Prof. Daniel Blair, Georgetown University, Department of Physics, Washington D.C.

Applying and Quantifying Forces in Soft Matter

PH 127

17.12.2010, 13:00


Soft and biological materials often exhibit disordered and heterogeneous microstructure. In most cases, the transmission and distribution of stresses through these complex materials reflect their inherent heterogeneity. We are developing a set of techniques that provide the ability to apply to quantify the connection between microstructure and local stresses. We subject soft and biological materials to precise deformations while measuring real space information about the distribution and redistribution of stress.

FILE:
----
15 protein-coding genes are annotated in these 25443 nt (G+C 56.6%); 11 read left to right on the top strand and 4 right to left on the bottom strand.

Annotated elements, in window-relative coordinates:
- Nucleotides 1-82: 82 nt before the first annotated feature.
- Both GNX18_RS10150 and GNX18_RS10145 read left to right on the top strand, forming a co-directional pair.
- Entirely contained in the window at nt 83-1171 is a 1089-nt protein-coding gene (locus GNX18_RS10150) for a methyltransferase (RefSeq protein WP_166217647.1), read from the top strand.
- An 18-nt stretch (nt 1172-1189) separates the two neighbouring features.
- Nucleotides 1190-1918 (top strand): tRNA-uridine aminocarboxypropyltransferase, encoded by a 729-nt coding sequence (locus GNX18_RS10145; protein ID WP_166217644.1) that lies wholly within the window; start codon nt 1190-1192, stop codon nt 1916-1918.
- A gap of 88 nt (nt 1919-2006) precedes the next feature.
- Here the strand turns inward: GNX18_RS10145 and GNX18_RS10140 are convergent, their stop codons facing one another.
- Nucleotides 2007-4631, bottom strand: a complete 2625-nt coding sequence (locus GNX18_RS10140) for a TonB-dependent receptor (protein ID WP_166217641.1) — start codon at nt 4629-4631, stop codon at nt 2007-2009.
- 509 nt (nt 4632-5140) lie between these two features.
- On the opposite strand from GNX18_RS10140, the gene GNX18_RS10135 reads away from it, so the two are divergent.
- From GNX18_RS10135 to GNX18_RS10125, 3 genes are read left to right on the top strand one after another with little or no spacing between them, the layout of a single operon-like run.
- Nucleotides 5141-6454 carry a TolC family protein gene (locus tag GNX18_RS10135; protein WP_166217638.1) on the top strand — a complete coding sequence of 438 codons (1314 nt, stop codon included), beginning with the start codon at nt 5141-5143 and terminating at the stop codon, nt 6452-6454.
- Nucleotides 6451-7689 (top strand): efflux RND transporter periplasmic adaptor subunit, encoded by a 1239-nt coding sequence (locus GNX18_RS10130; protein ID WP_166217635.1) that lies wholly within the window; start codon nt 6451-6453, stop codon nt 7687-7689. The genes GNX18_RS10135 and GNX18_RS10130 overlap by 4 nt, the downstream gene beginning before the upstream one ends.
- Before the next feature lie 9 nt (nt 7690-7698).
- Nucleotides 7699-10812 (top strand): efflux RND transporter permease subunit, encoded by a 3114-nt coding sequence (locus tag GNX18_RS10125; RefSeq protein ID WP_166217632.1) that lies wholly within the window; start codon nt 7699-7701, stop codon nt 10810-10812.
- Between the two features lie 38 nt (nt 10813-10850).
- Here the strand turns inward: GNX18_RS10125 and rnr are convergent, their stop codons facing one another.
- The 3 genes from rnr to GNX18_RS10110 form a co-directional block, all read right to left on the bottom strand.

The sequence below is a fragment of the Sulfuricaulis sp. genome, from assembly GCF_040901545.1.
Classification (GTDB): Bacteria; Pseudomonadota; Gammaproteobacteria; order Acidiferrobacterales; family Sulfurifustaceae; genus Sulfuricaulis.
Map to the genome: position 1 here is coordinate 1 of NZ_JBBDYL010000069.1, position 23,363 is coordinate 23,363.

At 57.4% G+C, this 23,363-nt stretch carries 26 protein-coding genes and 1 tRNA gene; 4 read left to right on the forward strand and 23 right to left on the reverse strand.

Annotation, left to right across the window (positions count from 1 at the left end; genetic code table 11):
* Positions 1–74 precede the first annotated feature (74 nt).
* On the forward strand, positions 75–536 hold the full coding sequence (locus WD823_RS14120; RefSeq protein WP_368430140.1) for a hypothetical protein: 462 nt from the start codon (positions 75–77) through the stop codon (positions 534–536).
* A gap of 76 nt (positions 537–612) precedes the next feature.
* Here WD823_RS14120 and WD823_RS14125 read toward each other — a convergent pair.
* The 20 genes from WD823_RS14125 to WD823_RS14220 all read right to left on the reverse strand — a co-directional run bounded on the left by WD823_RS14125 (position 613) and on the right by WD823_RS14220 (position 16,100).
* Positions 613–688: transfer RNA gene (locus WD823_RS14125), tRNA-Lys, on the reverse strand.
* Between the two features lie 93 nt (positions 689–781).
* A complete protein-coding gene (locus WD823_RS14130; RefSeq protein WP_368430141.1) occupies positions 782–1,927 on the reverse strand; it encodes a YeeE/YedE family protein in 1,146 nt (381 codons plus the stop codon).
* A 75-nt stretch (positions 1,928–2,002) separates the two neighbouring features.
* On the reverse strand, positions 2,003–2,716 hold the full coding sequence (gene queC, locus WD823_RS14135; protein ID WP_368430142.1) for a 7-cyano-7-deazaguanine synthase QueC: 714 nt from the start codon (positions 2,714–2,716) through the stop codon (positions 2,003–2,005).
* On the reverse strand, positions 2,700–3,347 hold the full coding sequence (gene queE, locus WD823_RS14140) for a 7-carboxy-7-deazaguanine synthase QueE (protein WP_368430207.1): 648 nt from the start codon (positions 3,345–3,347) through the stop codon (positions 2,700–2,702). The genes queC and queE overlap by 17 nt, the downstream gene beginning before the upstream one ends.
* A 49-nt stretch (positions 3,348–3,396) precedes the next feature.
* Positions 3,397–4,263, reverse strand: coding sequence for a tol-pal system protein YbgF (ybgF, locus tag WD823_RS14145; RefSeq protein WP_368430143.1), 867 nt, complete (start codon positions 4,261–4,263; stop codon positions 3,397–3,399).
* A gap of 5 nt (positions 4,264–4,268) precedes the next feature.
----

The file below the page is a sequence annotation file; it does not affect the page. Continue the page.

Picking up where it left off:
Using our custom confocal rheometer platform we can determine the role of shear stress in a variety of materials. First, I will discuss the flow properties of a jammed emulsion. The flow behavior of a compressed emulsion above its yield point can be characterized by a velocity profile as well as the rearrangement of individual droplets on top of this average motion. The velocity profiles exhibit a strong dependence on the applied stress, which can be taken well above yield. In addition, the occurrence of rearrangements is influenced by the overall volume fraction of the droplets and inhomogeneities in their local packing. Second, I will describe our recent results on the nonlinear rheology of in vitro collagen networks. We apply precisely controlled shear strains to collagen networks that are adhered to a thin elastic polyacrylamide gel substrate embedded with fiduciary markers. By utilizing a modified version of traction force microscopy we can calculate the distribution of forces as a function of the applied strain. We find that the signatures of yielding in these materials follow a universal form.